The Catholic Faith in Slow Motion (no. 25)
The Peace of Christ: a Brief Meditation on Palm 23:1-4
The Lord is my shepherd; there is nothing I shall want.
Fresh and green are the pastures where he gives me repose;
near restful waters he leads me. He revives my soul. (vv. 1-2)
I have read that when a flock of sheep is left alone for a long time it will wander aimlessly, until all the sheep are entirely exhausted. They cannot stop and rest, because they feel helpless against the predator. In fact, when night comes, a shepherd may have to make the sheep rest, gently pulling the legs from under them, so they will lay down.
The sheep cannot rest. Sound familiar? Left alone, they will always be on the move, exhausted by real and imagined dangers. Sound familiar?
Is this why Jesus, the Shepherd of our souls, commands us to rest, charges us to be at peace ( Matt. 7:25ff; 11:28ff; John 14:1ff) —the shepherd gently pulling our legs from under us, spiritually speaking?
Physical exhaustion is sometimes inevitable. A good night's sleep, a few days off can restore the body. But spiritual exhaustion cannot be banished so easily. Spiritual strength cannot be restored by physical rest alone. Spiritual exhaustion, showing itself in anxiety, impatience with others, escape into entertainment, addictions, boredom, lust, over-ambition and trying to work one's way into favor with God—this exhaustion gives way only to the gift of God's peace. It is a gift received by faith. “He revives my soul” only by faith.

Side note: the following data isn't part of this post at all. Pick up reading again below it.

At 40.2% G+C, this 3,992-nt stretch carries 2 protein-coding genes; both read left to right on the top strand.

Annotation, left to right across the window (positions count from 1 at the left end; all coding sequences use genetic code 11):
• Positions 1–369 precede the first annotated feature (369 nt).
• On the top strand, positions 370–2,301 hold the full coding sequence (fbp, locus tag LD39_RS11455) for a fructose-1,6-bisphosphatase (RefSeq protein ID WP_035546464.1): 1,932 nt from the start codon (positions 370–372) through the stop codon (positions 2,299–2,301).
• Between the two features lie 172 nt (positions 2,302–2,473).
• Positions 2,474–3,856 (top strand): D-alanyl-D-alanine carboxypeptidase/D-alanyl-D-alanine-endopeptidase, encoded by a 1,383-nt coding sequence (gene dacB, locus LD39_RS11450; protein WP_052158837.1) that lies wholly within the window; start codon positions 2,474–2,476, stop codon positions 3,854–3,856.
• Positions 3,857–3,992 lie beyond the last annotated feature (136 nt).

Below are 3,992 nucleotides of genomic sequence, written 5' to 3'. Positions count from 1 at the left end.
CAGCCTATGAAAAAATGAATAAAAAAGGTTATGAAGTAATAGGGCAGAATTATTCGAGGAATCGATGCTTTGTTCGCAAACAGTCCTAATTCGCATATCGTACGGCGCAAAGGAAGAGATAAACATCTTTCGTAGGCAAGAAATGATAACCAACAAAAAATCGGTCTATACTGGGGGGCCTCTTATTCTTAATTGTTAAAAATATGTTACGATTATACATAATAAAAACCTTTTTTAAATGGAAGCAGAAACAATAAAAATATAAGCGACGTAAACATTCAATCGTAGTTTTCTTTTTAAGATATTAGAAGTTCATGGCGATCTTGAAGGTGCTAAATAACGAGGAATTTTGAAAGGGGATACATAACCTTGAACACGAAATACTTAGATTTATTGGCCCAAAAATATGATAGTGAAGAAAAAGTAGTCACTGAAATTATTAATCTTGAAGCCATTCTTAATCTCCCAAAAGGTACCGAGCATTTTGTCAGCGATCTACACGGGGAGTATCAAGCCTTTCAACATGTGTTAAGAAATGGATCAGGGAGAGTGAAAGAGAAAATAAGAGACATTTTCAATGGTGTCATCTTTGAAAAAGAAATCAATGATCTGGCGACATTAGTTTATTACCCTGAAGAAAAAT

Without faith we cannot truly rest. The spiritual logic of this truth is beautifully expressed in Psalm 46:10. “Be still and know that I am God”. It is in knowing that God alone is God (and so I am not God!) that I find spiritual stillness and quietness, as I entrust my life entirely to God.
He guides me along the right path, for the sake of his name.
Though I should walk in the valley of the shadow of death,
no evil will I fear, for you are with me.
Your rod and your staff will give me comfort. (vv. 3-4)
The Shepherd's rod is his weapon against the predator. With his staff he guides the sheep safely along the right pathway. The rod is his judgment; the staff is his promise. Which means that his Cross is at once his rod and his staff. So it is that in many artistic representations of his resurrection, Christ comes victorious from the tomb, carrying a cross in his right hand.
This is why St. Paul speaks of the “peace of God that passes all understanding”. For it is a peace that does not abandon us even when circumstances are bad, even when we must travel through the “valley of the shadow of death”.
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